The second-oldest of Ike's brothers compares and contrasts each man's achievements while recalling their childhoods in Kansas.
Editor's Note: The following account is from a conversation the editors of American Heritage had with Edgar Eisenhower in 1969. Eisenhower, aka "Big Ike," was a lawyer and businessman and the second-oldest of the Eisenhower brothers.
It was not until [Dwight] was elected to the Presidency that the entire family was pulled into the limelight. The full realization that life never again would be quite the same for us was driven home to me as I stood with the family watching Dwight take the oath of office at the inauguration ceremonies in 1953. The pageantry and solemnity of the occasion would be impressive to any American, but it certainly touched us deeper. There was our brother, Dwight David Eisenhower, taking the same oath that George Washington and Abraham Lincoln had intoned. He was standing there, a figure that would be secure in the history books for all time. Generations of school children would be reading about Dwight Eisenhower two hundred years from now. It was an eerie and solemn feeling.
I doubt if ever I shall be so deeply stirred again. The Presidency had become something near and personal. I was remembering Dwight at that moment only as my kid brother, the tyke I had once shared a bed with, back in Abilene; the scrappy little guy I had battled all through boyhood. . . .
Our lives as youngsters were full and purposeful. There was plenty of fun and good old-fashioned pranks. We played games that kept us happy and exuberant. But behind all of this activity was a stern daily routine of constant discipline and the solid exposure to the principles of life and the values that were planted and developed in our minds.
Mother, I am sure, was proud of her sons. There were times, of course, when we were noisy and a little too enthusiastically original, but still we were healthy and faithful and good natured. Each of us had individual complexities, needing pulling or pushing occasionally, but Mother always seemed to know what to say and what to do to straighten us out. . . .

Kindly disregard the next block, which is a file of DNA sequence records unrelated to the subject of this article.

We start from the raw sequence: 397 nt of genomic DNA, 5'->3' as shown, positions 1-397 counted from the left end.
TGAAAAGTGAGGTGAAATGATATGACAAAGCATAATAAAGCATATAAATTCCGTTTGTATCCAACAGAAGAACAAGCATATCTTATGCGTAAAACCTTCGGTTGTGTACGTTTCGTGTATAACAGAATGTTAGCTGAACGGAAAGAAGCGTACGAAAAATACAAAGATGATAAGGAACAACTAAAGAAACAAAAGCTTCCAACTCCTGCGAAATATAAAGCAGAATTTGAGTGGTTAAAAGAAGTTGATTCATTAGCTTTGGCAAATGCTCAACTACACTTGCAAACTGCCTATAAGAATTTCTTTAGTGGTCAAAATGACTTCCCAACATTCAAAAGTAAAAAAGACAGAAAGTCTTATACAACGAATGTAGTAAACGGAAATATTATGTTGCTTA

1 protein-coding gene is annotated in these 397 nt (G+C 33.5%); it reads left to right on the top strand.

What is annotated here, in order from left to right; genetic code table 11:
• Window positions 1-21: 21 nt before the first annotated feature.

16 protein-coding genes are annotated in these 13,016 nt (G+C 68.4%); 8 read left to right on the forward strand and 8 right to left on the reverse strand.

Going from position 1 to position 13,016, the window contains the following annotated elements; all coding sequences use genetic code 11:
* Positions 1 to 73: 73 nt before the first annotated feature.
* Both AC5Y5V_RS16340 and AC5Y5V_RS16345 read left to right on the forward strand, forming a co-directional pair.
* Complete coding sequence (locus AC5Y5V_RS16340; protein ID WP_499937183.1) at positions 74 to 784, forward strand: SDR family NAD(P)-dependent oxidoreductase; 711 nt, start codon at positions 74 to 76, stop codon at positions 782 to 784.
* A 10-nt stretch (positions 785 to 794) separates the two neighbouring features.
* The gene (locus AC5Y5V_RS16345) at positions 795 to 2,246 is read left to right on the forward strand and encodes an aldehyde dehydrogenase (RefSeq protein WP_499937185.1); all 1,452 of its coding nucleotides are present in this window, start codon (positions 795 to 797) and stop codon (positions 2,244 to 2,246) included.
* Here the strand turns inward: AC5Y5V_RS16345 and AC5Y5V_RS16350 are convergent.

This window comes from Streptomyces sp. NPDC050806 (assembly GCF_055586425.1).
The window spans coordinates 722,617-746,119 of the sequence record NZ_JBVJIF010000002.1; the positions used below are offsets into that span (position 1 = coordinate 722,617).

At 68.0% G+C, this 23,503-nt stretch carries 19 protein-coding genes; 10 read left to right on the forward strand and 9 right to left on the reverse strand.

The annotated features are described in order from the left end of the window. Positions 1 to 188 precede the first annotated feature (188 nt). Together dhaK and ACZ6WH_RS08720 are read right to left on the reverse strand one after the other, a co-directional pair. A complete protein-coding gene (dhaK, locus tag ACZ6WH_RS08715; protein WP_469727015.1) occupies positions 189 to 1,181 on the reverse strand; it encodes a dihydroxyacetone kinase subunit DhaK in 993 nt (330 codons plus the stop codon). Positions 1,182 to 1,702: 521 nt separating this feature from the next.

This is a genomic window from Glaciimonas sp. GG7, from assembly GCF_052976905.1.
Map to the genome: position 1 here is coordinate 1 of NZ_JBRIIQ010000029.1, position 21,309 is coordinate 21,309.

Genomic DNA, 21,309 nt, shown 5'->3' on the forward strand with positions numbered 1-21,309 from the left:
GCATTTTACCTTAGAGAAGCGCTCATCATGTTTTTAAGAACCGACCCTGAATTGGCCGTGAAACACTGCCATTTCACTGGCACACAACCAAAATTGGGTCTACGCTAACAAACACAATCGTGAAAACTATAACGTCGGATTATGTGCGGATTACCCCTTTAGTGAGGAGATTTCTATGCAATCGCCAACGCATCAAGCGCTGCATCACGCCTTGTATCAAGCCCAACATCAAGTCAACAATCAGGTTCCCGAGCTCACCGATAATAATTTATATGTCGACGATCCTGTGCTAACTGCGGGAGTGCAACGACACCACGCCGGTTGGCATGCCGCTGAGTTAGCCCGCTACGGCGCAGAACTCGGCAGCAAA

To help meet household expenses, Mother often sent Dwight and me over to the north side of town with our little red wagon loaded with sweet corn, peas, beans, tomatoes, and eggs. We concentrated on those who never had gardens of their own. Knocking on all those doors distressed me. I didn't like the attitude of the customers, nor the way they fingered our vegetables, taking only the nice ones and paying us only a slim price. Some of them even made nasty remarks about our produce, even though I knew our stuff was as good as could be found in town. I resented this. It admittedly made me feel a bit inferior.
I suppose this is the reason I always felt that the railroad tracks separated Abilene into two classes—those who lived north of the tracks were, in my mind, a little bit better than those who lived south of the tracks. Being a little older than Dwight, I was perhaps more sensitive than he was about this, because I mentioned my feeling to him many years later and he said he never had any such feeling. I never outgrew it, however. I have since realized that you must take a lot of abuse in life while you are working your way up, but I also feel anyone who is making an honest effort to better himself is entitled to some respect. . . .
There are just so many hours to a waking day, even if every minute of them is occupied attending school, working at odd jobs, or playing on some athletic team. But all of us found time to participate in the cross-town encounters.
This wrangling persisted only after we transferred to the intermediate school over on the north side of town. You see, there were only six grades at the south side school where we first attended, so we had to go to the north side for the seventh and eighth grades and for high school. The north side kids resented our coming to their school. So there were fights. We didn't go around looking for them, but we never ran from fights either.